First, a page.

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Transcranial direct current stimulation combined with upper limb functional training in children with spastic, hemiparetic cerebral palsy: study protocol for a randomized controlled trial

  • Renata Calhes Franco Moura1,
  • Cibele Almeida Santos1,
  • Luanda André Collange Grecco1,
  • Roberta Delasta Lazzari1,
  • Arislander Jonathan Lopes Dumont1,
  • Natalia Carvalho de Almeida Duarte1,
  • Luiz Alfredo Braun1,
  • Jamile Benite Palma Lopes1,
  • Ligia Abram dos Santos2,
  • Eliane Lopes Souza Rodrigues3,
  • Giorgio Albertini4,
  • Veronica Cimolin5,
  • Manuela Galli4, 5 and
  • Claudia Santos Oliveira1, 6Email author
Trials201617:405

https://doi.org/10.1186/s13063-016-1534-7

Received: 23 December 2015

Accepted: 3 August 2016

Published: 17 August 2016

Abstract

Background

The aim of the proposed study is to perform a comparative analysis of functional training effects for the paretic upper limb with and without transcranial direct current stimulation over the primary motor cortex in children with spastic hemiparetic cerebral palsy.

Methods

The sample will comprise 34 individuals with spastic hemiparetic cerebral palsy, 6 to 16 years old, classified at level I, II, or III of the Manual Ability Classification System. Participants will be randomly allocated to two groups: (1) functional training of the paretic upper limb combined with anodic transcranial stimulation; (2) functional training of the paretic upper limb combined with sham transcranial stimulation. Evaluation will involve three-dimensional movement analysis and electromyography using the SMART-D 140® system (BTS Engineering) and the FREEEMG® system (BTS Engineering), the Quality of Upper Extremity Skills Test, to assess functional mobility, the Portable Device and Ashworth Scale, to measure movement resistance and spasticity, and the Pediatric Evaluation of Disability Inventory, to evaluate performance. Functional reach training of the paretic upper limb will include a range of manual activities using educational toys associated with an induced constraint of the non-paretic limb during the training. Training will be performed in five weekly 20-minute sessions for two weeks. Transcranial stimulation over the primary motor cortex will be performed during the training sessions at an intensity of 1 mA. Findings will be analyzed statistically considering a 5 % significance level (P ≤ 0.05).

Discussion

This paper presents a detailed description of a prospective, randomized, controlled, double-blind, clinical trial designed to demonstrate the effects of combining transcranial direct current stimulation over the primary motor cortex and functional training of the paretic limb in children with cerebral palsy classified at level I, II, or III of the Manual Ability Classification System. The results will be published and evidence found may contribute to the use of transcranial stimulation for this population.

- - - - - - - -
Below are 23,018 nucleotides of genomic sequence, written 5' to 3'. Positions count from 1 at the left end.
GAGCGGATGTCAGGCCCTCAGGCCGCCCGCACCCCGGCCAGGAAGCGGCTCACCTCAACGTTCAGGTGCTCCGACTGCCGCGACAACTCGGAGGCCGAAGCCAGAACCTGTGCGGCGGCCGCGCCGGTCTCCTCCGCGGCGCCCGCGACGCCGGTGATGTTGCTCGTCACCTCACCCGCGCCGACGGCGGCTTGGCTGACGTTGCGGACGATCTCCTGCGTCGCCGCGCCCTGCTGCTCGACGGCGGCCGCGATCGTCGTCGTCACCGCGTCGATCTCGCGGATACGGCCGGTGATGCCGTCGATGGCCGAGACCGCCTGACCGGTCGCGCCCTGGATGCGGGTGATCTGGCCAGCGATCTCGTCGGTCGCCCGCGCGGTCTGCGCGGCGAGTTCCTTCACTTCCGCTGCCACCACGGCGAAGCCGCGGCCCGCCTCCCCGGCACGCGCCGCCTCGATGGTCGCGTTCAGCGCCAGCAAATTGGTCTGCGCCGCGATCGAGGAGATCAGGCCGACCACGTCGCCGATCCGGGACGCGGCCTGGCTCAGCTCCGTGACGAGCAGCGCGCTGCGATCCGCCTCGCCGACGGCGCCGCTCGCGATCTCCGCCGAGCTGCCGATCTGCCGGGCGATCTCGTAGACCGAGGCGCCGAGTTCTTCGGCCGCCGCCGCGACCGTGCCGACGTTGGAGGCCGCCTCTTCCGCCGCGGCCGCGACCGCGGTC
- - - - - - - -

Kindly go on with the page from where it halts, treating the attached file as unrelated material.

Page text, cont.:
Trial registration

ReBEC RBR-6V4Y3K. Registered on 11 February 2015.

Keywords

Cerebral palsy Electrical stimulation Physical therapy

Background

Cerebral palsy is a term used for motor development disorders stemming from a primary brain lesion that are permanent and mutable, causing secondary musculoskeletal problems and limitations regarding activities of daily living [1]. Motor impairment is the main manifestation of cerebral palsy, leading to abnormal body biomechanics. Children with cerebral palsy may also exhibit intellectual and sensorial impairments, which further restrict functional performance [2, 3].

Depending on the topographic distribution, motor impairment is categorized as tetraplegia when all limbs are affected, which accounts for 9–43 % of cases, diplegia when upper limb involvement is milder than lower limb involvement, which accounts for 10–33 % of cases, and hemiplegia when only one side of the body is affected, which accounts for 25–40 % of cases. The upper limbs are affected in 50–70 % of individuals with cerebral palsy [4, 5], with a highly variable dynamic upper limb movement pattern, depending on the location and extent of the central nervous system lesion. Hemiparesis is a milder form of hemiplegia, characterized by unilateral motor deficiency contralateral to the brain lesion [6, 7]. Together with muscle spasticity, children with hemiparesis exhibit loss of motor neuronal excitation, which is typically associated with poor selective motor control and muscle weakness, resulting in significant functional incapacity [6, 8, 9].